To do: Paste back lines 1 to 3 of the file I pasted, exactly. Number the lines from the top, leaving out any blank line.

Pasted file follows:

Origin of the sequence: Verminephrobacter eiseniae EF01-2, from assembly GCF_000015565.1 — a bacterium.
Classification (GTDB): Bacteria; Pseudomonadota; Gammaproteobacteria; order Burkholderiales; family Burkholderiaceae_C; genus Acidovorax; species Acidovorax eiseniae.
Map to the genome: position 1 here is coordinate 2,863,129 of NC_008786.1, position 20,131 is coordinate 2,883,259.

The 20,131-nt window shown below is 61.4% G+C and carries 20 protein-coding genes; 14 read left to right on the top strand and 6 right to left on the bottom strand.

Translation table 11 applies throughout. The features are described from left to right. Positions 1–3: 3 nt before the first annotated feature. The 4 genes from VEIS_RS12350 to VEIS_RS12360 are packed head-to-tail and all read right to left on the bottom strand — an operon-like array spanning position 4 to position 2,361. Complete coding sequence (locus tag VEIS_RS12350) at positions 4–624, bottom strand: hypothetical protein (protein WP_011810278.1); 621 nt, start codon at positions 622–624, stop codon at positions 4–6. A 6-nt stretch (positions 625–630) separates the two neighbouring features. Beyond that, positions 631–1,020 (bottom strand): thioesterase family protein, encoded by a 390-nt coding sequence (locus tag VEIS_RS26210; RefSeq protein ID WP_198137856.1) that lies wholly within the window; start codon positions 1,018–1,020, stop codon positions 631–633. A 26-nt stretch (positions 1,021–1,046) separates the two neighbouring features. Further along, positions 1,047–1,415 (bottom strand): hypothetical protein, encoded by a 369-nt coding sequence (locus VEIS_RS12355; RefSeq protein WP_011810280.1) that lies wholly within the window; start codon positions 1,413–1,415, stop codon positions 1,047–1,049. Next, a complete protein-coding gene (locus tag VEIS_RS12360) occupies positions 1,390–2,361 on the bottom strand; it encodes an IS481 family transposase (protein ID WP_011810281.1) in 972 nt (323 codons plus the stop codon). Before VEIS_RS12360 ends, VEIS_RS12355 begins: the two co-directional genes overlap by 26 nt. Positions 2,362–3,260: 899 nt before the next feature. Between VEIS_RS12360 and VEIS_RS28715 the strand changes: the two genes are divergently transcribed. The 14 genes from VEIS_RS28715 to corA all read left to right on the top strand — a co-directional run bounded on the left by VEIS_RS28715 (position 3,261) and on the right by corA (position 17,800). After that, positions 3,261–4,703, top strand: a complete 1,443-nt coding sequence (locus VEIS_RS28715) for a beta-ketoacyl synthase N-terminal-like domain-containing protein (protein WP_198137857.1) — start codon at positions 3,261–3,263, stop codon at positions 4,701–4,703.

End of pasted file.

Origin of the sequence: Verminephrobacter eiseniae EF01-2, from assembly GCF_000015565.1 — a bacterium.
Classification (GTDB): Bacteria; Pseudomonadota; Gammaproteobacteria; order Burkholderiales; family Burkholderiaceae_C; genus Acidovorax; species Acidovorax eiseniae.
Map to the genome: position 1 here is coordinate 2,863,129 of NC_008786.1, position 20,131 is coordinate 2,883,259.